Lisa Gawke is an Irish based contemporary artist. She studied fine art in sculpture and textiles at Crawford College of Art and Design in 1990. She returned to education in 2016 where she received a BA in contemporary art from Galway-Mayo Institute of technology Centre for creative Arts. Her work deals with the journey between loss and renewal. She considers the idea of destroying to bring about something new and amended. She uses unconventional materials and tools that are traditionally used for something else entirely. The black is a significate part of her work representing our perceptions of night and its hidden refuge. Embracing and celebrating the darkness becomes a space to meditate, heal and identifying the dark side of human nature. She invites the viewer to contemplate the strengths and vulnerabilities of the human condition through the reality of impermanence and the acceptance of imperfection. She uses the narrative of her gestural pieces as a metaphor for a frozen motion in time and space, which is impermanent and incomplete and the volatile unpredictable nature of the brush strokes which expresses universal human experiences.
The artworks exhibited here are not for sale. Here you may view historical works, works in conversation with challenging subjects, or works of visual complexity. It is here, in the Featurette Gallery, that you will encounter the larger spectrum of issues relating to Irish and Irish American art as well as intersectional art that may challenge our perspectives around the histories that we share with others.
18” x 10 1/2”
Edition of 14
Cailín is the culmination of my slow digestion of renowned literary and performing artworks from and/or about Ireland. Referenced works include The Playboy of the Western World, Michael Collins, The Wind that Shakes the Barley, Juno and the Paycock, The Field, The Cripple of Inishmaan, Odd Man Out, and The Magdalene Sisters. The poem gives a taste of the tale of twelve women: Margaret, Catherine, Sinead, June, Mary, Katie, Helen, Kathleen, Rose, Crispina, Margaret, and Bernadette. Cailín highlights women who are often positioned at the periphery of literature and of the double male lead.
By approaching bodily & feminized work with conceptual and material transgression, my practice is inclusive of innumerable subjects & stories that face diverse gender-based aggressions and violences.
Being an artist inhabiting a feminized body implies marginality. My work is bodily—its format often body-sized, wall-sized, portrait-oriented, or vertically-inclined. I aim at de-telling by way of drip, mar, bleed, drain, smudge, and obscure. This engaged making is rooted in much of my practice being text-based, word-based, language-based. Textual work addresses the marked and the unmarked terms related to feminism—the said and unsaid about reproductive rights and body autonomy. I am dedicated to redefining and de-telling feminism, womanism, and other -isms of feminized art-making that have excluded, ignored, or othered—in the past and today. My work often explores environmental issues, women’s rights, and the intersections between.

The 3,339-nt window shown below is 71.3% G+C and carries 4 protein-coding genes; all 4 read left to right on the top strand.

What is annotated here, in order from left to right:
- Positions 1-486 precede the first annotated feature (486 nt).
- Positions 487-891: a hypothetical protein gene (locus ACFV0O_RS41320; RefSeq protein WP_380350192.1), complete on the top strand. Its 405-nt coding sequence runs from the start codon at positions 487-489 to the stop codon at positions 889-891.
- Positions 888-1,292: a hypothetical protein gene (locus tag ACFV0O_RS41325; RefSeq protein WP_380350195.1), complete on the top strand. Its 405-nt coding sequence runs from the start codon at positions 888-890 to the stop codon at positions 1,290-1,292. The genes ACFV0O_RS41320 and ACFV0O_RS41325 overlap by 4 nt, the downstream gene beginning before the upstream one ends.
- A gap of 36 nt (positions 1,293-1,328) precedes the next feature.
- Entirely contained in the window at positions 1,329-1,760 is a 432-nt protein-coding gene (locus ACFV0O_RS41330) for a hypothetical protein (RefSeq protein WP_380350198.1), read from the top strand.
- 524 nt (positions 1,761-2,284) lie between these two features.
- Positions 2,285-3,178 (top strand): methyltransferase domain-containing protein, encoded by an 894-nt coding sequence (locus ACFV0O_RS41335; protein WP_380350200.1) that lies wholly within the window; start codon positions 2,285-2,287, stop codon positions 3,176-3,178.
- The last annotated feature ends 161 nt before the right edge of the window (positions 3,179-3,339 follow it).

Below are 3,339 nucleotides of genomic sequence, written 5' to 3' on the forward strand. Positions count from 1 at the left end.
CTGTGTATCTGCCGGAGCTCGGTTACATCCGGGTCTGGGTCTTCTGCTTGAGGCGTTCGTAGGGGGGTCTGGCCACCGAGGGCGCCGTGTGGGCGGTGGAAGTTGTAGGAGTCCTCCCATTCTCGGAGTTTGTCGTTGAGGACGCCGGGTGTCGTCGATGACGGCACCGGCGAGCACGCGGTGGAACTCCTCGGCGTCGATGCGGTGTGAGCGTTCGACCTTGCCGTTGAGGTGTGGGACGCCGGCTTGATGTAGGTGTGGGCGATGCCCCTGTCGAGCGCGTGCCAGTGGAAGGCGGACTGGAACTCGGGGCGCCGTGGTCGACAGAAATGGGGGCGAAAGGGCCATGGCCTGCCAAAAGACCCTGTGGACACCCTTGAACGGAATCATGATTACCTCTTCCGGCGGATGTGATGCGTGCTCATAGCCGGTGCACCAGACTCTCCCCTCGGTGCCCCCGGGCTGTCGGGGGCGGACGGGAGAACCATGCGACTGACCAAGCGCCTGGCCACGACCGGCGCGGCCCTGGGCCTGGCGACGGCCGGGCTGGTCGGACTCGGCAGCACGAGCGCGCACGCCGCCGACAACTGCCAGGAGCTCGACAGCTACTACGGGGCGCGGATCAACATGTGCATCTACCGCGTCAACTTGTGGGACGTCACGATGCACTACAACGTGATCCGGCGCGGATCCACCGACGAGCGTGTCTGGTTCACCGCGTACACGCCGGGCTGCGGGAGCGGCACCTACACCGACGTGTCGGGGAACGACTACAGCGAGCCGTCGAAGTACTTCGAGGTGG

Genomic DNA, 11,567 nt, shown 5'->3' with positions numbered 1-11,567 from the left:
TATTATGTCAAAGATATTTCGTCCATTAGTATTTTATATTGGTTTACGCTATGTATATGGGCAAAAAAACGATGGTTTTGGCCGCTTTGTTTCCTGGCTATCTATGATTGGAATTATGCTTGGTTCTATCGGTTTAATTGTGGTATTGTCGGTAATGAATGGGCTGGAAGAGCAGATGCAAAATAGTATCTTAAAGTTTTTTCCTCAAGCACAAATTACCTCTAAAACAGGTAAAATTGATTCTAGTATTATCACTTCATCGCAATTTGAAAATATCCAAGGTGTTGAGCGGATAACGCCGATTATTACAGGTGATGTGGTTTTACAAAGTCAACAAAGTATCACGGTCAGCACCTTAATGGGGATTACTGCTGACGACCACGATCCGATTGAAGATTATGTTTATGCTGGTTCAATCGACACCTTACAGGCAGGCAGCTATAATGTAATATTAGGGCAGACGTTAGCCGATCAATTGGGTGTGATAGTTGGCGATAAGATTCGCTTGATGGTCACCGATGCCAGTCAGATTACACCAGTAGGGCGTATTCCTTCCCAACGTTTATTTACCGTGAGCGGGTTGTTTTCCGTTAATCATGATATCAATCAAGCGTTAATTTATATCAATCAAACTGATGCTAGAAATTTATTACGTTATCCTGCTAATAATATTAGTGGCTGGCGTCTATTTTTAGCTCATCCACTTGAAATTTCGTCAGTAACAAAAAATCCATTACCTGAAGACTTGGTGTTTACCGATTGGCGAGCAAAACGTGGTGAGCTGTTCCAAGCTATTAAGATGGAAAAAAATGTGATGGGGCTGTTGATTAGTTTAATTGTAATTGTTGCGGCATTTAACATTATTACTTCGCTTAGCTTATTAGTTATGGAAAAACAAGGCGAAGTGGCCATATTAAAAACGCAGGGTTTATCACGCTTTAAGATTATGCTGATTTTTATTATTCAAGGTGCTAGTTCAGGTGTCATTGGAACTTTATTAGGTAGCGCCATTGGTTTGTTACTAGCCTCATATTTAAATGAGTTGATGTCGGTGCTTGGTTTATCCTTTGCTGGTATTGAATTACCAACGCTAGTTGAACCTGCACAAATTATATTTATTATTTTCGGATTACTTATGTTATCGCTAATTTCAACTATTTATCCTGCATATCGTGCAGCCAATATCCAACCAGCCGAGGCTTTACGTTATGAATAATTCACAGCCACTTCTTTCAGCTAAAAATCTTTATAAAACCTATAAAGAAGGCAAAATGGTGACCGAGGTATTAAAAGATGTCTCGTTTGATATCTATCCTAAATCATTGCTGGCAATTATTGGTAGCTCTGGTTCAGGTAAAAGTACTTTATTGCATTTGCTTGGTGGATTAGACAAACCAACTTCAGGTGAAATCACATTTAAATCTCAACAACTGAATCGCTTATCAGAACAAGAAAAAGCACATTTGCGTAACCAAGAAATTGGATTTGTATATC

Breslin Bell is an emerging artist & printmaker, art historian, and museum professional. She began her museum education and curatorial career at the Davis Museum, now continuing at the RISD Museum. Bell earned her Bachelor’s degree—double major in art history and studio art—at Wellesley College graduating with honors and accomplishing a thesis in printmaking. Bell has participated in various group exhibitions and portfolios in New York City, Greater Boston, and Japan. Breslin Bell is currently an MFA candidate at the Rhode Island School of Design. She is positioned to complete her degree with a certificate in collegiate teaching as an instructor of record. Bell lives and works in New England.[/el_modal_popup]
The Debbie Smith Reauthorization Act
This oil painting is in response to the Debbie Smith Reauthorization Act of 2019. The Debbie Smith Act is an American program to end the backlog of untested and unanalyzed DNA evidence of rape crimes.
Initially, the Debbie Smith Reauthorization Act passed with wide bipartisan support, but Republican opposition to the gun restriction in the Violence Against Women Act blocked the Debbie Smith legislation as well.
The breasts and cool tones are symbolic of the forgotten women that were exposed to an invasive rape kit experience for nothing. As an Irish-American woman living in the western world, the disrespect for survivors of sex crimes is unacceptable.
My great-grandmother risked her life for her Ireland as a member of the Cumann na mBan – an early 20th century women’s paramilitary Irish independence organization.
She fought, not just for the liberation of Ireland, but the empowerment of women in society. The backlog of untested evidence has left these women without justice – a cruel response to the many contributions of women.[/el_modal_popup]
Carrickahowley – What’s in a Name?
Carrickahowley is in County Mayo, Ireland, and is the historical site of the stronghold castle of Grace O’Malley, or Grainne Mhaille. Grace O’Malley was a seventeenth-century pirate queen of Western Ireland who led an entire fleet of ships over her long career and met Queen Elizabeth I in a historic meeting. The name references many things, therefore, from respect for women in Irish history to fierce independence and capable leadership.
The stronghold and its location conjure the rocky coast of Maine, with its opening to the Atlantic Ocean that separates Ireland from Maine.
Fine Art & Prints
Support the bridge between Irish and American art by shopping at the Carrickahowley Gallery. You’ll find prints and original art at affordable prices. Plus, a portion of the proceeds benefits the Carrickahowley Art Gallery and our mission.